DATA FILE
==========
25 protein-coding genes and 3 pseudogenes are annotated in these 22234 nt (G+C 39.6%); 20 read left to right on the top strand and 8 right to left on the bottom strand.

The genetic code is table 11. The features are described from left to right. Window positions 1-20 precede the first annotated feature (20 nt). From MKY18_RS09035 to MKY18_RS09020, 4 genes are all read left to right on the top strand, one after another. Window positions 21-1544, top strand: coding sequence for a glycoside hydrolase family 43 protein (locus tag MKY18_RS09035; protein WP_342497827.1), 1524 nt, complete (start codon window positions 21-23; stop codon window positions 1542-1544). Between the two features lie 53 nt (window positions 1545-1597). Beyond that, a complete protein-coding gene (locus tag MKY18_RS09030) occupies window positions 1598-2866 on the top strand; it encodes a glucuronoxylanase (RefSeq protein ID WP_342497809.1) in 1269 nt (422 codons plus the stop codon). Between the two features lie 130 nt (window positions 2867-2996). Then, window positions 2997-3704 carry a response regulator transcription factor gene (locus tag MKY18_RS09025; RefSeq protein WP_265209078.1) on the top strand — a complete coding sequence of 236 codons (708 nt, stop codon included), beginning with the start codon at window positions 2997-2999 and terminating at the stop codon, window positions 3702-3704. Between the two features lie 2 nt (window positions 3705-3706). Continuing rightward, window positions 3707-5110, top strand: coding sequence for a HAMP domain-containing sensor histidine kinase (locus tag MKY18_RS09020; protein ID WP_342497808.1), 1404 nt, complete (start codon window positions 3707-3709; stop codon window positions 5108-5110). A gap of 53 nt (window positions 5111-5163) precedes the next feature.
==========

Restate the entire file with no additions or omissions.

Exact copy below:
25 protein-coding genes and 3 pseudogenes are annotated in these 22234 nt (G+C 39.6%); 20 read left to right on the top strand and 8 right to left on the bottom strand.

The genetic code is table 11. The features are described from left to right. Window positions 1-20 precede the first annotated feature (20 nt). From MKY18_RS09035 to MKY18_RS09020, 4 genes are all read left to right on the top strand, one after another. Window positions 21-1544, top strand: coding sequence for a glycoside hydrolase family 43 protein (locus tag MKY18_RS09035; protein WP_342497827.1), 1524 nt, complete (start codon window positions 21-23; stop codon window positions 1542-1544). Between the two features lie 53 nt (window positions 1545-1597). Beyond that, a complete protein-coding gene (locus tag MKY18_RS09030) occupies window positions 1598-2866 on the top strand; it encodes a glucuronoxylanase (RefSeq protein ID WP_342497809.1) in 1269 nt (422 codons plus the stop codon). Between the two features lie 130 nt (window positions 2867-2996). Then, window positions 2997-3704 carry a response regulator transcription factor gene (locus tag MKY18_RS09025; RefSeq protein WP_265209078.1) on the top strand — a complete coding sequence of 236 codons (708 nt, stop codon included), beginning with the start codon at window positions 2997-2999 and terminating at the stop codon, window positions 3702-3704. Between the two features lie 2 nt (window positions 3705-3706). Continuing rightward, window positions 3707-5110, top strand: coding sequence for a HAMP domain-containing sensor histidine kinase (locus tag MKY18_RS09020; protein ID WP_342497808.1), 1404 nt, complete (start codon window positions 3707-3709; stop codon window positions 5108-5110). A gap of 53 nt (window positions 5111-5163) precedes the next feature.